Hi guys! I hope everyone had a great Monday. I know Mondays can be a total drag, especially coming back from such a great Fourth of July weekend, but I hope that this blog post puts a smile to your face 🙂

So, I have to confess. I’m a little bit tired (and it’s only 7pm here in America) because of the fact that I took a run then did some major working out at home with my handy-dandy Total Gym set. I’m sure that it’s ancient compared to the new workout systems they have nowadays (like seriously, combining the mechanics of walking and spinning in one machine). Oh, and I did some yoga too. It’s weird that I haven’t written about how much I work out actually because of how constant I tend to do it throughout the week.

Anyway, after exhausting my gluteus maximus for a spell, I thought it was time to watch the very amazing (yet not-so-true-to-the-book) movie adaptation of Leo Tolstoy’s Anna Karenina starring Keira Knightley and Jude Law. I mean, it was shown awhile back in the theatres, but I vowed to myself that I wouldn’t watch it unless I read (and possibly finished) the book.

Sidenote: I’m currently on Part Two of the nine-hundred or so page novel, and quite frankly, there are parts where I just want to throw the book at a wall and there are others where I just want to hug Mr. Tolstoy himself. Case in point, it’s very hard to read especially with such a busy schedule. Trying to juggle a multitudinous amount of workload, hobbies, and finishing a summer reading list is really, really difficult. Procrastination is a total pain in the you-know-what and everyone knows it.

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SPOILER ALERT, SPOILER ALERT, SPOILER ALERT, SPOILER ALERT — DON’T TELL ME I DIDN’T WARN YOU.***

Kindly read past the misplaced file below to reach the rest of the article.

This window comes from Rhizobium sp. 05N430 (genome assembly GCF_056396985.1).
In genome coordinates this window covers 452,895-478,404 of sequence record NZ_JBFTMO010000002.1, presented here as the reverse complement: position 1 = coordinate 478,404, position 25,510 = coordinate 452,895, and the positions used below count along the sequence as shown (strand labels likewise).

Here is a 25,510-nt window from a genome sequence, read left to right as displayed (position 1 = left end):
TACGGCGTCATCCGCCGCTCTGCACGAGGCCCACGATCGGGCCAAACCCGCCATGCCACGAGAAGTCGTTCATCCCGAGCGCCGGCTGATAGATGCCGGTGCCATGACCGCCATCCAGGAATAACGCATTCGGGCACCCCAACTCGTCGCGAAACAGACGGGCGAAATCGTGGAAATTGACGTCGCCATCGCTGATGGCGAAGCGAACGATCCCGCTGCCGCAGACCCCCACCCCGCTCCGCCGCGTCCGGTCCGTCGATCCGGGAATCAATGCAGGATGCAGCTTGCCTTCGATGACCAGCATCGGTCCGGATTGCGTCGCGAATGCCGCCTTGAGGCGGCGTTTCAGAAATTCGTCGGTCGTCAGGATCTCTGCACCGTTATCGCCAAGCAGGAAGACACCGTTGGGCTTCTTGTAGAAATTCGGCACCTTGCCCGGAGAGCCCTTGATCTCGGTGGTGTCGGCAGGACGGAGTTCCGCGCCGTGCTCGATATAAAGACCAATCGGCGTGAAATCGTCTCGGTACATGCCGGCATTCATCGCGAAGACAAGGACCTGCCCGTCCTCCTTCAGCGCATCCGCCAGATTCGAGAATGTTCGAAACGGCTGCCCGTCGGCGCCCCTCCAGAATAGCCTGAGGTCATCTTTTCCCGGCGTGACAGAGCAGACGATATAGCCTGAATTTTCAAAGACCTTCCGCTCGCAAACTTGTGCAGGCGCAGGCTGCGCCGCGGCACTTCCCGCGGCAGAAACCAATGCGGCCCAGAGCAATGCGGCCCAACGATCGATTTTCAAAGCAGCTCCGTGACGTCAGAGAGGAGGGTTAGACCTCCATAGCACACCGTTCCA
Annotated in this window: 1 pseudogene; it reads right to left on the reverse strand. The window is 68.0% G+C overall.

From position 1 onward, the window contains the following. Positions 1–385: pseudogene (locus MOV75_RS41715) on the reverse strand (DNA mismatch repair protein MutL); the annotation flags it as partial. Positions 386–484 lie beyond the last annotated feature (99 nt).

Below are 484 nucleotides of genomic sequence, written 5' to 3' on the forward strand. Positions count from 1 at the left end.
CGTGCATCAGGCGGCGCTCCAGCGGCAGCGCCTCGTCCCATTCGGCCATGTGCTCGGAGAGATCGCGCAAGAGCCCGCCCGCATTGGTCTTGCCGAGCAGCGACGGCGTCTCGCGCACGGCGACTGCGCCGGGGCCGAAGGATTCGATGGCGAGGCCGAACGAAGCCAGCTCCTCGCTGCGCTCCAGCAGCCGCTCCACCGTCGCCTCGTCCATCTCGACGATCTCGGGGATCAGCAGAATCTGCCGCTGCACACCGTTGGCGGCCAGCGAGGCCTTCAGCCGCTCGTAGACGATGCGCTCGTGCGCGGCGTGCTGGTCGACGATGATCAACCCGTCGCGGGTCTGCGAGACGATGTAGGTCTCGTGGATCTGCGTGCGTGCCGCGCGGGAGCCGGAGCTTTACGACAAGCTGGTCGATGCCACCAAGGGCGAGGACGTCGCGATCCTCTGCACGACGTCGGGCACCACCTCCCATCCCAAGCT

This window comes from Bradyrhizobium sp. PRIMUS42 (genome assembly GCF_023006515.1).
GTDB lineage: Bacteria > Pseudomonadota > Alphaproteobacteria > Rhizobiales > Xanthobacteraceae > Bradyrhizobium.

Anna Karenina dies. No. She kills herself by hurling her dainty Russian body underneath a train (oh, let’s look back to Part One when the filthy worker was ran over by the train as well.. I hate foreshadowing sometimes -_-). Anyway, I could not keep my mind off Kate Chopin’s coming-of-age novel The Awakening when I found out that Anna dies. Chopin’s heroine, Edna Pontellier, also commits suicide through drowning herself in the ocean. (Or did she? 😉

Both novels centralize around the way society dictates how a woman must act whether she is seen outside of her home or not. Anna and Edna are both well-endowed from the very beginning due to their husbands’ acquired ranks. Both husbands are also thought of by society as “saints.” I don’t necessarily disagree with this term; in fact, I acknowledge it.

Now, let’s get to the point.

There were moments in both novels where I really utterly hated how the women lived and how they acted. For example, Edna’s petite country-charmer-of-a-house signified her branching out from her husband, but there were signs that she showed that she was lost. Her constant admiration for Mme. Reisz was so painstakingly annoying at times that I literally screamed at the book for Edna to GET A LIFE. Then I realized that that was exactly what she was doing. Anna Karenina also annoyed the living wits out of me when she would argue with Vronsky for no apparent reason, later blaming it on the “demon” inside of her.

Both women also left their children, which I completely disagree with. No child should ever be left by their own mother.  Though deep down, I think Anna always loved her son more than Edna loved her children. But that’s just my opinion.

Anyway, here it is. So, my question is that why do these two authors kill off their protagonists? And why do they have to  both be women? Is it a sign of weakness? Or is it a declaration that a constricting life, though having its perks, is worse than an afterlife where women were not so pressured to be absolutely perfect?

The last question was rhetorical.

All I have to say is that I am thankful that our society today refuses to have a constricting and painful lifestyle for women. Though we are not liberated as we would want, I think we have come a long way, and we have a lot to be thankful for. 🙂

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Comment for any questions/concerns. As always, have a great rest of your night and stay beautiful!

xx,

NathalieApple

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